India has not been able to provide safe and adequate water supply for all even 60 years after independence. Even the national capital has very few pockets where 24x7 water supply is present.
Compare this with tiny Singapore, which has constant water supply despite the fact that it does not have any ground water and has seen a drop in per capita water consumption due to the government's proactive approach in demand management.
Experts say India will miss the Millennium Development Goal (MDG) of halving the population without access to safe drinking water and sanitation facilities by 2015 if investments in the sector are not stepped up aggressively.
"India and other countries in Asia would have to make efforts in generating long-term finances from domestic sources and not depend on aid or external finance means," said Kulwant Singh, UN-Habitat's chief technical advisor for the Water for Asian Cities (WAC) programme.
The WAC programme was launched by UN-Habitat and Asian Development Bank (ADB) in 2003 to support the implementation of water and sanitation related MDGs.
The Indian government should encourage more private investments in the sector and allow private companies to share their efficiency and commercial acumen in managing public utilities, experts said at a UN-Habitat sponsored media workshop here on urban water and sanitation issues in Asia.
There is an annual requirement of $8 billion to meet the 2015 MDG target of providing water in Asia. To provide both water and sanitation, the amount doubles to $16 billion yearly.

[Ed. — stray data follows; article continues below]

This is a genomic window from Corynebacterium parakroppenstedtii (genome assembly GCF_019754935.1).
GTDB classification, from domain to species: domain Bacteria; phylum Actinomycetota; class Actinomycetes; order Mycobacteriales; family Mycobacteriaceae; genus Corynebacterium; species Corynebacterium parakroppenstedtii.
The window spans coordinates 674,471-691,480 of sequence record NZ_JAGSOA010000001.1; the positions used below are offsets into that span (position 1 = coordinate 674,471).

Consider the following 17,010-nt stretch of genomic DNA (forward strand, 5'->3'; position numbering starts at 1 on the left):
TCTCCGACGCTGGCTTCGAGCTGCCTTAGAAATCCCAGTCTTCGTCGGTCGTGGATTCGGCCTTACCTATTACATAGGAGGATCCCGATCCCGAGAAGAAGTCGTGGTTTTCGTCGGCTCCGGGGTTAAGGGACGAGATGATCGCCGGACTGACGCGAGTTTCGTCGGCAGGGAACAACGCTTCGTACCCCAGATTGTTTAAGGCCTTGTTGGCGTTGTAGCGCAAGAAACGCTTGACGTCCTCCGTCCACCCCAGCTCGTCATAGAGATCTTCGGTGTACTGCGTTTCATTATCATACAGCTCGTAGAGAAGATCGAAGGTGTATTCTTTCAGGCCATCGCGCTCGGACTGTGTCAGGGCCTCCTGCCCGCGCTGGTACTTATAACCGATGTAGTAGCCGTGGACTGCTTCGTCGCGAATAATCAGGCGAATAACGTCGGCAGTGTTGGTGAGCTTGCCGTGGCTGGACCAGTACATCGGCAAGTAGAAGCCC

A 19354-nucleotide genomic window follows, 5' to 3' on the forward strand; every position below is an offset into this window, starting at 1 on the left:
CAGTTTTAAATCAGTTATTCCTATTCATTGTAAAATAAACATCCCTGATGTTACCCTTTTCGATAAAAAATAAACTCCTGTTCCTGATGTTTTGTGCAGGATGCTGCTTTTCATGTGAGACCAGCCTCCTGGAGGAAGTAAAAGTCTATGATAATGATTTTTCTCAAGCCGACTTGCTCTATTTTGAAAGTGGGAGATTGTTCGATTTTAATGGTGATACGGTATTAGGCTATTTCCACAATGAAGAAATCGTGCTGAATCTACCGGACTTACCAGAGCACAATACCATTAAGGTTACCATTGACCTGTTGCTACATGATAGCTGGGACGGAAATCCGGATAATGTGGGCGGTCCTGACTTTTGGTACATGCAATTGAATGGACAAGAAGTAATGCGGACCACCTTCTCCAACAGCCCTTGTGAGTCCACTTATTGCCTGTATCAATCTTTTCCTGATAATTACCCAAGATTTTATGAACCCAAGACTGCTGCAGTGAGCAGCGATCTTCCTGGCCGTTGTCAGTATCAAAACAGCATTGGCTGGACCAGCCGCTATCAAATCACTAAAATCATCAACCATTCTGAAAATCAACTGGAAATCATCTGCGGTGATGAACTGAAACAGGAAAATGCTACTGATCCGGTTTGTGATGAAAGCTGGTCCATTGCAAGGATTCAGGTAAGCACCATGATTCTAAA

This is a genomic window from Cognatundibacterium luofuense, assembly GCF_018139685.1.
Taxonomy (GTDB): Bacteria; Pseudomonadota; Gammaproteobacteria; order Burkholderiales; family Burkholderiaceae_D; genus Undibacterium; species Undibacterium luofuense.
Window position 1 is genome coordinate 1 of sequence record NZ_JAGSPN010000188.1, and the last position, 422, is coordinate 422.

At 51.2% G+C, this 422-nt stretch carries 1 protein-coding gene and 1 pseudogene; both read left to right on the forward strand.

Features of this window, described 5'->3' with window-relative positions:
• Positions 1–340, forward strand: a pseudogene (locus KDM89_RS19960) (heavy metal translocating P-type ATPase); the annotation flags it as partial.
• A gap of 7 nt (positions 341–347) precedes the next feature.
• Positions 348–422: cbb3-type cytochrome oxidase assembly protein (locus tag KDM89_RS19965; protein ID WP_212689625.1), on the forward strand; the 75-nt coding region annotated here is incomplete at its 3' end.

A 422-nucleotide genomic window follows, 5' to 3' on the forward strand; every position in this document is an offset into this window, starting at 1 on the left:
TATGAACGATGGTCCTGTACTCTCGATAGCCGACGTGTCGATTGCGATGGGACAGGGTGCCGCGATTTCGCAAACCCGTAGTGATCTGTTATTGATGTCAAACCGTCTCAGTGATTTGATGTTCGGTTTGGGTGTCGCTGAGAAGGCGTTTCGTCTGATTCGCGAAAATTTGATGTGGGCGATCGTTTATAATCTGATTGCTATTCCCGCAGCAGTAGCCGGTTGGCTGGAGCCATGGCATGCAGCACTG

The investments look huge but experts say they are achievable. If one breaks down the figure in terms of per person, the cost for providing water in Asia comes to $2 and for water and sanitation it is $5.
K.E. Seetharam, ADB's principal water supply and sanitation specialist, said each Asian country required a water "champion" and the involvement of the non-government sector.
Though India has made impressive progress compared to some of its South Asian neighbours, in the recent past there has been a lull in investments made in water supply. If India relaxes in this regard, it runs the risk of achieving at best 94-95 percent of its MDG target.
On the sanitation front too, huge gaps remain between the progress made and the target, caution experts.
UN-Habitat's water and sanitation section chief Andre Dzikus advised that India, along with Asian countries, move water and sanitation issues right to the top of their national agenda.
"Further progress can only be achieved with a strong political will and commitment from the highest echelons," he added.
India, along with 188 nations, had during UN Millennium Summit in September 2000 adopted MDGs comprising eight goals and 18 targets that respond to the world's main development challenges.
On the water and sanitation front, India and other Asian nations are facing a major challenge. As much as 80 percent of the global population without access to improved sanitation and almost two-thirds without access to improved water supply lives in Asia. In fact, the need for these basic services in Asia outstrips that of Africa, Latin America and the Caribbean taken together.